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Arduino & CC3000 Shield

The CC3000 WiFi Shield (or, alternatively, the CC3000 Breakout) is a relatively low-cost WiFi solution for the Arduino. This is a fully-functional wireless networking shield which gives any Arduino-compatible board an easy route to WiFi and the Internet.

Arduino equipped with a CC3000 Shield

If you haven’t already, check out the CC3000 Hookup Guide, which will show you how to install the shield and get started using the library.

Arduino Example Circuit

We’ll use the same, exact circuit as that in the Arduino & Ethernet Shield example.

CC3000 example circuit

The output of a photocell (voltage divided with a 10kΩ resistor) connects to A0. A momentary push-button is connected to D3 on one end and ground on the other. And a SPDT switch can connect D5 to ground or let it float.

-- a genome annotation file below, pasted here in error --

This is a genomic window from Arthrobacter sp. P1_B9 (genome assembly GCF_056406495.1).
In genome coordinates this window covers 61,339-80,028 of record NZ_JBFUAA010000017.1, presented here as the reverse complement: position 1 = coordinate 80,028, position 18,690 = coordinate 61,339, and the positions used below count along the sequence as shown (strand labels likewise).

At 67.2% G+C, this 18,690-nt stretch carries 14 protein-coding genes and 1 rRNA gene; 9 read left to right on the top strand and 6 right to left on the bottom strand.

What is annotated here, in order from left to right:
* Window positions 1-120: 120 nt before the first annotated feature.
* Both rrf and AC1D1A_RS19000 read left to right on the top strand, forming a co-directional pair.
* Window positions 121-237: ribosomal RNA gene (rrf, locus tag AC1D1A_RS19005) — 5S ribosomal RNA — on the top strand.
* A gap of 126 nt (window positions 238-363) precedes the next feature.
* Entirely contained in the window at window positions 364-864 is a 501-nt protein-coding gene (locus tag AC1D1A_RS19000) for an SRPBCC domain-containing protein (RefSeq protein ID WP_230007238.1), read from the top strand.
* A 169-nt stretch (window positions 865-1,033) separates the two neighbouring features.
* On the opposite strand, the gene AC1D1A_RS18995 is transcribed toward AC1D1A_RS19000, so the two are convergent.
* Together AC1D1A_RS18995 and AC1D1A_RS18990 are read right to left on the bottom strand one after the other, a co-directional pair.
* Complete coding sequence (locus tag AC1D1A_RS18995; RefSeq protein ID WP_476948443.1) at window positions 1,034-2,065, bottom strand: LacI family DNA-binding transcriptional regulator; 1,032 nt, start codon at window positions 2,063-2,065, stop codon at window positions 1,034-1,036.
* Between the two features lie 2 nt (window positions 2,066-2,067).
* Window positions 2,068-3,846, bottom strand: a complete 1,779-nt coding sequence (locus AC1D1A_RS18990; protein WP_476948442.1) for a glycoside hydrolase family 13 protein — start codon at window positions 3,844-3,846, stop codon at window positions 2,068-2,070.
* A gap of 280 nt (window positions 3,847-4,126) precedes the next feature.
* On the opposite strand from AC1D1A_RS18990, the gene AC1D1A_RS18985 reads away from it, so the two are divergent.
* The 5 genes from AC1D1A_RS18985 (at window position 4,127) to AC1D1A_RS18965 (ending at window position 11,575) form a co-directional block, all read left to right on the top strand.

CC3000 Shield Example Code

Before running the sketch, you’ll need to download and install the CC3000 Arduino Library. You can grab it from our GitHub Repository or download it directly by clicking here. Check out our CC3000 Library Installation Guide for help installing the library.

Click here to download the example sketch, or, if you’d rather just copy/paste, here it is:

language:c
/*****************************************************************
Phant_CC3000.ino
Post data to SparkFun's data stream server system (phant) using
an Arduino and the CC3000 Shield.
Jim Lindblom @ SparkFun Electronics
Original Creation Date: July 3, 2014

This sketch uses an Arduino Uno to POST sensor readings to 
SparkFun's data logging streams (http://data.sparkfun.com). A post